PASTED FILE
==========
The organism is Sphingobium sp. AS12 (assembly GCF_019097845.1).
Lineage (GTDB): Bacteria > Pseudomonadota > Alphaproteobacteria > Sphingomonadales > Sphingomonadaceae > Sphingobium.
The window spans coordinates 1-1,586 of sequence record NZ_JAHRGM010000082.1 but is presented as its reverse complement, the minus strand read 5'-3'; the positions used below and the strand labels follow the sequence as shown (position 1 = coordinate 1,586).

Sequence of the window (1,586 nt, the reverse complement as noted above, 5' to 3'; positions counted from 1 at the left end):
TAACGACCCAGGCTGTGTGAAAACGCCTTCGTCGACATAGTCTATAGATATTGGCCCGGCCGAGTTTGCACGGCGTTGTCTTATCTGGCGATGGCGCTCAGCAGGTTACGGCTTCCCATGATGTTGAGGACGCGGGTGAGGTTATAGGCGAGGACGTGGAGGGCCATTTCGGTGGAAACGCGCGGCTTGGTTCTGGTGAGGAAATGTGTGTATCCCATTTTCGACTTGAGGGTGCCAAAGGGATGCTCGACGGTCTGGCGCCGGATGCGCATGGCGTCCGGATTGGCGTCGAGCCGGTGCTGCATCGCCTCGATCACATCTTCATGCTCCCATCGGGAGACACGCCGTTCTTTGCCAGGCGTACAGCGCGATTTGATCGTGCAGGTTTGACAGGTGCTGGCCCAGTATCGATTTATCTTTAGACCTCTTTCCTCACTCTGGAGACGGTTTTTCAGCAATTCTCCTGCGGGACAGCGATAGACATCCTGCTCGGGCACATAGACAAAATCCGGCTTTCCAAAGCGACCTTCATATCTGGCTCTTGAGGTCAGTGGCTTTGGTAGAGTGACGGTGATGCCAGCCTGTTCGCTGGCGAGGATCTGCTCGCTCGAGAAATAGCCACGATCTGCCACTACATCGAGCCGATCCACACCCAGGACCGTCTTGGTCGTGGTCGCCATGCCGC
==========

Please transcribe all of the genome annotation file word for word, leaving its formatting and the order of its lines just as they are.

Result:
The organism is Sphingobium sp. AS12 (assembly GCF_019097845.1).
Lineage (GTDB): Bacteria > Pseudomonadota > Alphaproteobacteria > Sphingomonadales > Sphingomonadaceae > Sphingobium.
The window spans coordinates 1-1,586 of sequence record NZ_JAHRGM010000082.1 but is presented as its reverse complement, the minus strand read 5'-3'; the positions used below and the strand labels follow the sequence as shown (position 1 = coordinate 1,586).

Sequence of the window (1,586 nt, the reverse complement as noted above, 5' to 3'; positions counted from 1 at the left end):
TAACGACCCAGGCTGTGTGAAAACGCCTTCGTCGACATAGTCTATAGATATTGGCCCGGCCGAGTTTGCACGGCGTTGTCTTATCTGGCGATGGCGCTCAGCAGGTTACGGCTTCCCATGATGTTGAGGACGCGGGTGAGGTTATAGGCGAGGACGTGGAGGGCCATTTCGGTGGAAACGCGCGGCTTGGTTCTGGTGAGGAAATGTGTGTATCCCATTTTCGACTTGAGGGTGCCAAAGGGATGCTCGACGGTCTGGCGCCGGATGCGCATGGCGTCCGGATTGGCGTCGAGCCGGTGCTGCATCGCCTCGATCACATCTTCATGCTCCCATCGGGAGACACGCCGTTCTTTGCCAGGCGTACAGCGCGATTTGATCGTGCAGGTTTGACAGGTGCTGGCCCAGTATCGATTTATCTTTAGACCTCTTTCCTCACTCTGGAGACGGTTTTTCAGCAATTCTCCTGCGGGACAGCGATAGACATCCTGCTCGGGCACATAGACAAAATCCGGCTTTCCAAAGCGACCTTCATATCTGGCTCTTGAGGTCAGTGGCTTTGGTAGAGTGACGGTGATGCCAGCCTGTTCGCTGGCGAGGATCTGCTCGCTCGAGAAATAGCCACGATCTGCCACTACATCGAGCCGATCCACACCCAGGACCGTCTTGGTCGTGGTCGCCATGCCGC